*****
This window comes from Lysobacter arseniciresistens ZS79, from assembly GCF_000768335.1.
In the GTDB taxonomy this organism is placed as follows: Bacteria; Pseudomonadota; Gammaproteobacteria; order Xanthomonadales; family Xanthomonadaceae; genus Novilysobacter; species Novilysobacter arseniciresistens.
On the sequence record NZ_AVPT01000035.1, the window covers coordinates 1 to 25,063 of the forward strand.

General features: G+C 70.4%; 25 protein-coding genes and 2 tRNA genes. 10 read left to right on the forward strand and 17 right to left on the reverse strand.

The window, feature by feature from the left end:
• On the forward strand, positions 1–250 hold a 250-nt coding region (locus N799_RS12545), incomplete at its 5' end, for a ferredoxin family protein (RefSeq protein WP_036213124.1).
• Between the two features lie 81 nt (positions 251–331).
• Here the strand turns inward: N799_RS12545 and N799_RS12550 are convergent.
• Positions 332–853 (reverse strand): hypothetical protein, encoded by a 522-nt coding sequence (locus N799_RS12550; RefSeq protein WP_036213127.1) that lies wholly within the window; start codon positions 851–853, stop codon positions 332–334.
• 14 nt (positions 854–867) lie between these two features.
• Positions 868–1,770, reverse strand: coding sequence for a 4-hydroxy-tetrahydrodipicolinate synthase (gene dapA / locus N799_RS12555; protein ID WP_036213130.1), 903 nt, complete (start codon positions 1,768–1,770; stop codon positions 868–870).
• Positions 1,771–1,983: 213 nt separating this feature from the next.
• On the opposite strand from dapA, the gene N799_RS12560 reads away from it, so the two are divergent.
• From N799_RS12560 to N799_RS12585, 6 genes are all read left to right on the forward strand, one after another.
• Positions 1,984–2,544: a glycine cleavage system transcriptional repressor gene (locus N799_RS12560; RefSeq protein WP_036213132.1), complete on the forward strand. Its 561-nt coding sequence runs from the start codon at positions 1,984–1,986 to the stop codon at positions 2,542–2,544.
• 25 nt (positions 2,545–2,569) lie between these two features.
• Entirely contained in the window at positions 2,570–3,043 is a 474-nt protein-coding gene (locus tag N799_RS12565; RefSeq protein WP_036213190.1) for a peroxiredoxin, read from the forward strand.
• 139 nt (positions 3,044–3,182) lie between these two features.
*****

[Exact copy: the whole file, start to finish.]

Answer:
This window comes from Lysobacter arseniciresistens ZS79, from assembly GCF_000768335.1.
In the GTDB taxonomy this organism is placed as follows: Bacteria; Pseudomonadota; Gammaproteobacteria; order Xanthomonadales; family Xanthomonadaceae; genus Novilysobacter; species Novilysobacter arseniciresistens.
On the sequence record NZ_AVPT01000035.1, the window covers coordinates 1 to 25,063 of the forward strand.

General features: G+C 70.4%; 25 protein-coding genes and 2 tRNA genes. 10 read left to right on the forward strand and 17 right to left on the reverse strand.

The window, feature by feature from the left end:
• On the forward strand, positions 1–250 hold a 250-nt coding region (locus N799_RS12545), incomplete at its 5' end, for a ferredoxin family protein (RefSeq protein WP_036213124.1).
• Between the two features lie 81 nt (positions 251–331).
• Here the strand turns inward: N799_RS12545 and N799_RS12550 are convergent.
• Positions 332–853 (reverse strand): hypothetical protein, encoded by a 522-nt coding sequence (locus N799_RS12550; RefSeq protein WP_036213127.1) that lies wholly within the window; start codon positions 851–853, stop codon positions 332–334.
• 14 nt (positions 854–867) lie between these two features.
• Positions 868–1,770, reverse strand: coding sequence for a 4-hydroxy-tetrahydrodipicolinate synthase (gene dapA / locus N799_RS12555; protein ID WP_036213130.1), 903 nt, complete (start codon positions 1,768–1,770; stop codon positions 868–870).
• Positions 1,771–1,983: 213 nt separating this feature from the next.
• On the opposite strand from dapA, the gene N799_RS12560 reads away from it, so the two are divergent.
• From N799_RS12560 to N799_RS12585, 6 genes are all read left to right on the forward strand, one after another.
• Positions 1,984–2,544: a glycine cleavage system transcriptional repressor gene (locus N799_RS12560; RefSeq protein WP_036213132.1), complete on the forward strand. Its 561-nt coding sequence runs from the start codon at positions 1,984–1,986 to the stop codon at positions 2,542–2,544.
• 25 nt (positions 2,545–2,569) lie between these two features.
• Entirely contained in the window at positions 2,570–3,043 is a 474-nt protein-coding gene (locus tag N799_RS12565; RefSeq protein WP_036213190.1) for a peroxiredoxin, read from the forward strand.
• 139 nt (positions 3,044–3,182) lie between these two features.